Regarding President Donald J. Trump no one is neutral. Most that I have read about him is highly critical. Victor Davis Hanson, in contrast, aims to be fair. Given that 90 percent of media coverage of Trump has been negative, while a small minority of coverage plus a massive social media following is slavishly devoted, a balanced judgement is exceedingly rare. Trump moderates, in fact, tend to be reviled and shunned by both sides. So if you read only one book on the current president, this would be a good choice. The author is an esteemed classicist and military historian. References to Thucydides and Demosthenes come easily; he is unsurprised by the pervasiveness of conflict in human affairs. Hanson takes nearly 400 pages to make The Case for Trump: he explains how and why the president surprised his critics by winning, and why in spite of them and his own pugnacious personality Trump has achieved some remarkable domestic and foreign policy successes.
The book covers the period from July 2015, when Trump announced his candidacy, to the fall of 2018, a little over three years. Hanson examines in succession: the divided America in which Trump found himself and how he managed that division to his benefit by aiming to reverse the polarized legacy of Obama; the anemic alternatives among Republicans and the leftward march of Democrats that provided him with so many opportunities; the meaning of Trump’s MAGA alternative; and the achievements and failures of the Trump presidency to date.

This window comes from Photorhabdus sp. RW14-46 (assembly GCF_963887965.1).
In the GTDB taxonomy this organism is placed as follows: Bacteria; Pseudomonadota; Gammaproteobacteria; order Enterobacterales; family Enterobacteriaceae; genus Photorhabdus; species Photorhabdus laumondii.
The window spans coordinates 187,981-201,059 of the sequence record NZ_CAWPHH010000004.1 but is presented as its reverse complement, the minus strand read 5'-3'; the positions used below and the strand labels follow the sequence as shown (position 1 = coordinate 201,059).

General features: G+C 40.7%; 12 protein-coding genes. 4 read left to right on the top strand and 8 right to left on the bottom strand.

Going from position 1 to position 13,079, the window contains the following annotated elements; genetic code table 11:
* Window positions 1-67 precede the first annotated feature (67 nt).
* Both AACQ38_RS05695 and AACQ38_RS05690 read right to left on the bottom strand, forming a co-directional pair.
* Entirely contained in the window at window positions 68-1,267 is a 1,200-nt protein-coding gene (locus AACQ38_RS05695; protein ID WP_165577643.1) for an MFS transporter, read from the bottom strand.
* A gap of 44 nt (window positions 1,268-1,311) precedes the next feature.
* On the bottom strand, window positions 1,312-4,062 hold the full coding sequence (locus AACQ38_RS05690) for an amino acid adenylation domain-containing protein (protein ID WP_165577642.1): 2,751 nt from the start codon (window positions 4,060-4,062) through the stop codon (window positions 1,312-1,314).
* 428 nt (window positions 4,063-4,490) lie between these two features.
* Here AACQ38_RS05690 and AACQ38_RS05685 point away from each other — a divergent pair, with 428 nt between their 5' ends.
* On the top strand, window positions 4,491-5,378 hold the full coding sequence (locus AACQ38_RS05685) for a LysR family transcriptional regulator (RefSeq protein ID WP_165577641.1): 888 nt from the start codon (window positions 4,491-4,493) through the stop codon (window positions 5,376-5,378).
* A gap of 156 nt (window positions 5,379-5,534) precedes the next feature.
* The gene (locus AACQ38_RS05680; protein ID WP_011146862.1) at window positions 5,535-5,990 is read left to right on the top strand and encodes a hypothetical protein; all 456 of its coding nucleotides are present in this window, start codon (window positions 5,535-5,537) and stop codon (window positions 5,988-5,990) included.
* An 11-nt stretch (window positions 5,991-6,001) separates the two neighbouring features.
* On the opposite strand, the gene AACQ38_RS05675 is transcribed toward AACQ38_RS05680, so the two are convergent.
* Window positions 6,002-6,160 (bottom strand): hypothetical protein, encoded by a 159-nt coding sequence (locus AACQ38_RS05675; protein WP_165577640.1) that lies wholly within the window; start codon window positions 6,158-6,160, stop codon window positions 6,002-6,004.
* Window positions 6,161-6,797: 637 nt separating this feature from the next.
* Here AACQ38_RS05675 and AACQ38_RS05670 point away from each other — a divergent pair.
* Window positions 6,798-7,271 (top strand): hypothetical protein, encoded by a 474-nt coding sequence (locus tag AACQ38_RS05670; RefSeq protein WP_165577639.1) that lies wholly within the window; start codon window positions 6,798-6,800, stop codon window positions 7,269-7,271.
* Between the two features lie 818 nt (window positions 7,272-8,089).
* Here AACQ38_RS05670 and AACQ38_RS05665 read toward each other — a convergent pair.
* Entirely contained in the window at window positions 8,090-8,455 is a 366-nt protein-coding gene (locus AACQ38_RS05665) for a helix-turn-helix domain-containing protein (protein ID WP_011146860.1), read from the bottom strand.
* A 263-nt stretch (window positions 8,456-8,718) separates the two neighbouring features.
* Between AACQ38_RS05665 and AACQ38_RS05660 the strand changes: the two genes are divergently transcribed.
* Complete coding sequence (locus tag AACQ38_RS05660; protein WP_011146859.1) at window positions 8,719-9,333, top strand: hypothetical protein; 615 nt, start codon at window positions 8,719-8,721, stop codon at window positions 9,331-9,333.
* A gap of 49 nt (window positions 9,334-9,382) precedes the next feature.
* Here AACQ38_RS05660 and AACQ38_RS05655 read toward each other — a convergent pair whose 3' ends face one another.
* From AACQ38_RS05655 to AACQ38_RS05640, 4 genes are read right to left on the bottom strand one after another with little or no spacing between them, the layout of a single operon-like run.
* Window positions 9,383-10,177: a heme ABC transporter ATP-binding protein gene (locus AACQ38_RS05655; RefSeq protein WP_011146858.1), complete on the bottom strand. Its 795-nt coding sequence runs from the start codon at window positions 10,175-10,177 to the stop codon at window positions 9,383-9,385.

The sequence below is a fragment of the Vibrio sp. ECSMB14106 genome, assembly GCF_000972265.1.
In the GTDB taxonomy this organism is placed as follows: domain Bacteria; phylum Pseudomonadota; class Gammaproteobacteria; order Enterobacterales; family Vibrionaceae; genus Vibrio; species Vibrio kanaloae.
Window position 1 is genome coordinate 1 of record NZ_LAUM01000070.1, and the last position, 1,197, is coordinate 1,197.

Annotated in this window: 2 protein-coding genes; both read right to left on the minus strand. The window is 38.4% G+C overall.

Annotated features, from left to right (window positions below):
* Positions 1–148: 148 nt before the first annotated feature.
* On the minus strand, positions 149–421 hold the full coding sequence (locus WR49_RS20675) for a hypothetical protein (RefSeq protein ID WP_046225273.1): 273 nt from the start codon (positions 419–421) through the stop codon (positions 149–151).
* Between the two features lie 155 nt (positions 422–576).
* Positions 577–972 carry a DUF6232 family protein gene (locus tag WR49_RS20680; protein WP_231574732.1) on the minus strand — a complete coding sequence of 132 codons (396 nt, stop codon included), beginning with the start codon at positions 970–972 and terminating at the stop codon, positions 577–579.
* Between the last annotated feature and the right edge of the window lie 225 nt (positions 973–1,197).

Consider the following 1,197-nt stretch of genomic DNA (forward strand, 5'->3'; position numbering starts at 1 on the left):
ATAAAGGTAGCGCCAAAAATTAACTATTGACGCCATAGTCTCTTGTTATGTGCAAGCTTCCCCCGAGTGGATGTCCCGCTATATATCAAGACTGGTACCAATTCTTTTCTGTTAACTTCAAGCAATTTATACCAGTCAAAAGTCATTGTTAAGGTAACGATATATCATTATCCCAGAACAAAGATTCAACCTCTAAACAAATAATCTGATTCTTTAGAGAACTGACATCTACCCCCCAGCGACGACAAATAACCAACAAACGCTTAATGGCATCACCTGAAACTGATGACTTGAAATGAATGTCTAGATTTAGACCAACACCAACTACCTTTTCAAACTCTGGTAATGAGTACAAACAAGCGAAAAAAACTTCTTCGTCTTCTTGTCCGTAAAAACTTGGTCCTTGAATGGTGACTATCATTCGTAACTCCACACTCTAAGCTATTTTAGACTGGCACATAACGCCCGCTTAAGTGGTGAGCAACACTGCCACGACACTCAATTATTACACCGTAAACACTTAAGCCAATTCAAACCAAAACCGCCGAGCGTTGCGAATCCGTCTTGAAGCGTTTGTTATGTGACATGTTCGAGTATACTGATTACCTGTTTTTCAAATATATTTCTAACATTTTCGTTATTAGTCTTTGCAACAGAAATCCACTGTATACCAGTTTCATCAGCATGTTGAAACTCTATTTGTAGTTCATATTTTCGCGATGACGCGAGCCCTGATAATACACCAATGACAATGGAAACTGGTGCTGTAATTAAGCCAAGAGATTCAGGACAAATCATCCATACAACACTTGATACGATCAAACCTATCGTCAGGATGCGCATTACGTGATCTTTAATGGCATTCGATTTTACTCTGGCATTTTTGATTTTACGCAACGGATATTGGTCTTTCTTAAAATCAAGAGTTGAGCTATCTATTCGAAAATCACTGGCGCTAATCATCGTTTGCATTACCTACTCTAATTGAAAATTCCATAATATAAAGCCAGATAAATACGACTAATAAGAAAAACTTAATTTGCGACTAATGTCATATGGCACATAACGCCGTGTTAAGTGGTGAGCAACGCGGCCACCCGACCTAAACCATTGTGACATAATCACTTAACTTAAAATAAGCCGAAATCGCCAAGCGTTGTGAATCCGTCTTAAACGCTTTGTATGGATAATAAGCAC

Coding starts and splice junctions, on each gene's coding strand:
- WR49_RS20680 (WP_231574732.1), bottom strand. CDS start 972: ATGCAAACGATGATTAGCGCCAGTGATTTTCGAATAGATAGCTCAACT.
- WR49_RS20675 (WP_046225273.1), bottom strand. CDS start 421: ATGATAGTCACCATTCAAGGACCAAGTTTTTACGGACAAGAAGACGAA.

Trump has been greatly aided by the incompetence of his opponents in both parties. Obama’s progressivism eviscerated a centrist Democrat party. Clinton’s only serious rival in the 2016 primaries was Bernie Sanders, a self-described socialist. Clinton tried to outflank Sanders on the left by running as an updated female Obama. This was identity politics at its finest. Its only downside was that, by ignoring the common condition of human beings as individuals, identity politics must also ignore the real effects on American electors of ethnic intermarriage, integration, and assimilation (something Hanson has written about frequently as a columnist). Using such recondite jargon as “intersectionality” made matters worse, not better. The losers never understood what has happened in their country. This is why, after the election, Democrats concluded they had not been progressive enough. The problem, unfortunately for them, is that the logic of progressivism makes yesterday’s progressive passé today. Thus do progressives, like Chronos and the French revolutionaries, devour their children. Mrs. Clinton certainly never got that. Alexandria Ocasio-Cortez and Robert Francis “Beto” O’Rourke have yet to discover it.